The following report is a two-parter that combines some of our favourite activities, hiking and history exploring. This adventure finds us on the Sheep River Trail, a long distance route that parallels its namesake river for many dozens of kilometres. The section we followed takes us from the Junction Mountain parking lot at the end of Highway 546 to a mine site some ten kilometres away.
Some sections of the trail are single track but along here it’s the former road leading to the Pat Burns Coal Mine. It’s nice and wide and is in good shape. Long closed to vehicles it is used not only by hikers but also horseback riders, cyclists and scramblers headed for the mountains that flank the valley (some of the latter passed us). Actually as a hiking trail, it’s pretty pedestrian but I still like it. The views of the surrounding peaks are stunning, with Gibraltar Mountain being the dominate one. It looks surprisingly like the Rock of Gibraltar, hence its name.
The whole trip the road shares the valley with the Sheep River and in places there are small falls and deep pools to be glimpsed in the gorges below.
The trail/road itself is easy going, mostly flat with a few short steep sections. It’s well drained with little mud or messy stuff. Even so, I can’t image how challenging this crude road would be for those travelling it back when the coal mine was operating.
Along the way there are some side trails breaking away from this route, especially near the start, but these can be ignored. This trip stays on the obvious road the whole time.
From the parking lot, walk up to the gated gravel road that heads west and stay with it until the end. Well above the river here, the road eventually drops down to that water course a couple kilometres in. Along here Connie finds…you guessed it…a set of bear tracks. She always finds some! The river can be heard gurgling below and occasionally we catch a glimpse of it. The deep blue or green pools seen far below are stunning.
A few kilometres in takes us to the first crossing of the Sheep River, this one bridged. The current deck was built upon the concrete piers of the original coal road bridge. On either side of the structure are some short but steep hills, which must have been a thrill for those piloting the supply wagons.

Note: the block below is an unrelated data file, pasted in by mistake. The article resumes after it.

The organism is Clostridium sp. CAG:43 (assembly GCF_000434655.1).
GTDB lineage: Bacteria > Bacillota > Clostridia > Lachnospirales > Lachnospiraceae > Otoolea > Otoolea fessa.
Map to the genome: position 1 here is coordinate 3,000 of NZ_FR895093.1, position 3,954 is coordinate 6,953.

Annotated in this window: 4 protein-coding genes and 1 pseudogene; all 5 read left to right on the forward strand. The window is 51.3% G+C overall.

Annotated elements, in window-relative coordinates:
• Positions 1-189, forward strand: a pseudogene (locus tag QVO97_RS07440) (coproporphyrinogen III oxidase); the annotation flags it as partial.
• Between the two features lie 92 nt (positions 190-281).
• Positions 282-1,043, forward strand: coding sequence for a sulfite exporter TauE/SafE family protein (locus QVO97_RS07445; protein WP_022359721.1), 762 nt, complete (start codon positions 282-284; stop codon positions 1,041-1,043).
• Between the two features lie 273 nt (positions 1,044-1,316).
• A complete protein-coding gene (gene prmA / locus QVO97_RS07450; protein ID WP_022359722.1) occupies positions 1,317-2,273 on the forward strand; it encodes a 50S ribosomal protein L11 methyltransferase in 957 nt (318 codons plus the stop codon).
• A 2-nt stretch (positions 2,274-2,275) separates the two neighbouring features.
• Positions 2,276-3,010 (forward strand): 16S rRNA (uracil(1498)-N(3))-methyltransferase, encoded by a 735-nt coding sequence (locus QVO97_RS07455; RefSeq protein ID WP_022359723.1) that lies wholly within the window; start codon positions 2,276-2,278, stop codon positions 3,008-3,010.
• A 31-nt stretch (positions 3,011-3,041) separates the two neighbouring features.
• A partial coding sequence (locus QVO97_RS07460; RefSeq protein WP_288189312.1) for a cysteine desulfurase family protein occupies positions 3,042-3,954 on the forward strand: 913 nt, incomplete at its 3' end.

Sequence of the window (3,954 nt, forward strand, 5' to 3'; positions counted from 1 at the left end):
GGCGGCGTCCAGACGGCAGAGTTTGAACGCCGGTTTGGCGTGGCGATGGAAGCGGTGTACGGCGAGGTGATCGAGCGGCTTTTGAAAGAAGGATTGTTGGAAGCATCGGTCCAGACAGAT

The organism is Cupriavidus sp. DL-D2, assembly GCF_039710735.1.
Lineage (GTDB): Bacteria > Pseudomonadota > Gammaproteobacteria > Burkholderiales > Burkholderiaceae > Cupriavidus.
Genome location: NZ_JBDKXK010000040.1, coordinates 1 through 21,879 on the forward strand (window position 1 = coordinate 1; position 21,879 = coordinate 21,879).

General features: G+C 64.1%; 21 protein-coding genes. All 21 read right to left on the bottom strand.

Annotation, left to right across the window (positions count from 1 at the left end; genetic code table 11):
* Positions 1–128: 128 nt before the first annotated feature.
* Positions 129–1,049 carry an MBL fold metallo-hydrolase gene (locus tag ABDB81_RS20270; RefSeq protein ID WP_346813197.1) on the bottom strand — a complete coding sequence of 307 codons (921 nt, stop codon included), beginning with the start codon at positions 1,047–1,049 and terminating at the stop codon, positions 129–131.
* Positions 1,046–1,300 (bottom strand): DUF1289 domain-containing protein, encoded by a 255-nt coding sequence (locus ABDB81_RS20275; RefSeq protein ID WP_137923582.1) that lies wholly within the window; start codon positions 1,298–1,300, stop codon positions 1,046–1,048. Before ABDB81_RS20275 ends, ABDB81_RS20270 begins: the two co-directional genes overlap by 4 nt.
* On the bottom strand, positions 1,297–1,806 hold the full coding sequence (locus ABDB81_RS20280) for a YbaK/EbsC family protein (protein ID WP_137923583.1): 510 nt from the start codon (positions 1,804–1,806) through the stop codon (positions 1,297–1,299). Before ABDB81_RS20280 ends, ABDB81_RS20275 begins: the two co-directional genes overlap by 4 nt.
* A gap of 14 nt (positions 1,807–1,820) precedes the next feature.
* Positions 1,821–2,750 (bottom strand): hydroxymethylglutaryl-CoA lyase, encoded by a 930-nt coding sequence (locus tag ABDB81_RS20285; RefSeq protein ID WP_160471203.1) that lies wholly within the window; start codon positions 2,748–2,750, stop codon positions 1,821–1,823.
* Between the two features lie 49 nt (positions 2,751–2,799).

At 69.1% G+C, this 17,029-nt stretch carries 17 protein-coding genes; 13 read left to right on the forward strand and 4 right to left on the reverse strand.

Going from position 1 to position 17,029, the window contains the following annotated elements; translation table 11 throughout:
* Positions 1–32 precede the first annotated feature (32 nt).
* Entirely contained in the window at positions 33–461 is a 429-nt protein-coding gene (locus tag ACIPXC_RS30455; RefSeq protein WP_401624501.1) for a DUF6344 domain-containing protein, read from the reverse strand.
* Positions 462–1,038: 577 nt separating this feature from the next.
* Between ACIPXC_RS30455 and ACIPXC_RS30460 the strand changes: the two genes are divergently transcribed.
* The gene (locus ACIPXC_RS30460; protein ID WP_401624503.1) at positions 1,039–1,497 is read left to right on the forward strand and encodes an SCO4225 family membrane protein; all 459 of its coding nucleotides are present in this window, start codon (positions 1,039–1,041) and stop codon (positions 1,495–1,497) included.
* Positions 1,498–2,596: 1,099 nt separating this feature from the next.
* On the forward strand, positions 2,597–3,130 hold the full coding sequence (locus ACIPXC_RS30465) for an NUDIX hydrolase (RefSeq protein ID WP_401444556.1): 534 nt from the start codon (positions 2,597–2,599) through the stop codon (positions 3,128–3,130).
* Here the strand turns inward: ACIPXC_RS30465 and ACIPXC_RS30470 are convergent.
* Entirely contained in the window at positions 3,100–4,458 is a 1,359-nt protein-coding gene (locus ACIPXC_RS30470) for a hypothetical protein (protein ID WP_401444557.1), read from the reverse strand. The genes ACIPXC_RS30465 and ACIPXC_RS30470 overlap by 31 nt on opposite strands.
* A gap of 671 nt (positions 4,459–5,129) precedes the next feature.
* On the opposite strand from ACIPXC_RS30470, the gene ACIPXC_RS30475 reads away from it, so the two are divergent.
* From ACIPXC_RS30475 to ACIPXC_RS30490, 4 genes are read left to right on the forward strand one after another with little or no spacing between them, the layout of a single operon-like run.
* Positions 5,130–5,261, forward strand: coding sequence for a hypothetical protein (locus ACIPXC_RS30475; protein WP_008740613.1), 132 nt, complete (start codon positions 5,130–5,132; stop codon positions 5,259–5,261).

Further Sheep River crossings are unbridged, but that is no problem since the waterway upstream, at this time of year anyway, is neither wide nor deep. You can rock hope across it with ease – ditto for the small side streams that cross the road. One crossing of the Sheep further up is usually totally dry, the river being underground at that point. Many rivers and streams in the region intermittently run below the surface in places, due to the porous limestone bedding.
Along here the trail rises and falls, switching valley sides on at least a couple occasions. The going is fast and easy and while the trail itself is unremarkable, the views in the Sheer River valley are something else. The whole way mountains and ridges tower over the trail. Since it’s fall, many of the trees are a brilliant yellow.
At each river or stream crossing you can see the remains of the road bridges that once existed there. These are long gone, and only a few rotted logs and embankments to show they were ever here. At one crossing we find a number of old horseshoes hanging from some trees. Along one section of the river, a huge log jam shows just how powerful the river can be at times. One thing you notice when near the water is just how crystal clear and clean it is.
The were a lot of edible berries found along this trail. The awful tasting Buffaloberry was the most common (bears like them), but there was also Blackcurrant (also yuck), Wild Raspberry and Strawberry. There we lots and lots of mushrooms too, but I have no idea of the species of them – mushroom identification is a too hard for my little brain.
Shortly before the mine site, you enter private property. Posted signs remind you of that. Surrounded on all sides by Kananaskis, this parcel of land is owned by the descendants of the original Burn’s Mine operators. You are still allowed access to the land however.
Right after you come to a field with a couple coal piles and this is where this report ends. For the next one we’ll explore the mine itself. It’s a very interesting place that operated for a few years around World War One.
To read part two, follow this link…
Sheep River to Burn’s Mine part 2.
If you wish more information on this trail, by all means contact us!
Date of adventure: September 2012.
Location: Kananaskis, Sheep River area.
Distance: 22km return from our turn around point.
Height gain from start: 160m.
Height gain cumulative: 250m (some ups and downs).
Technical bits: None.
Reference: Kananaskis Trail Guide by Gillean Daffern.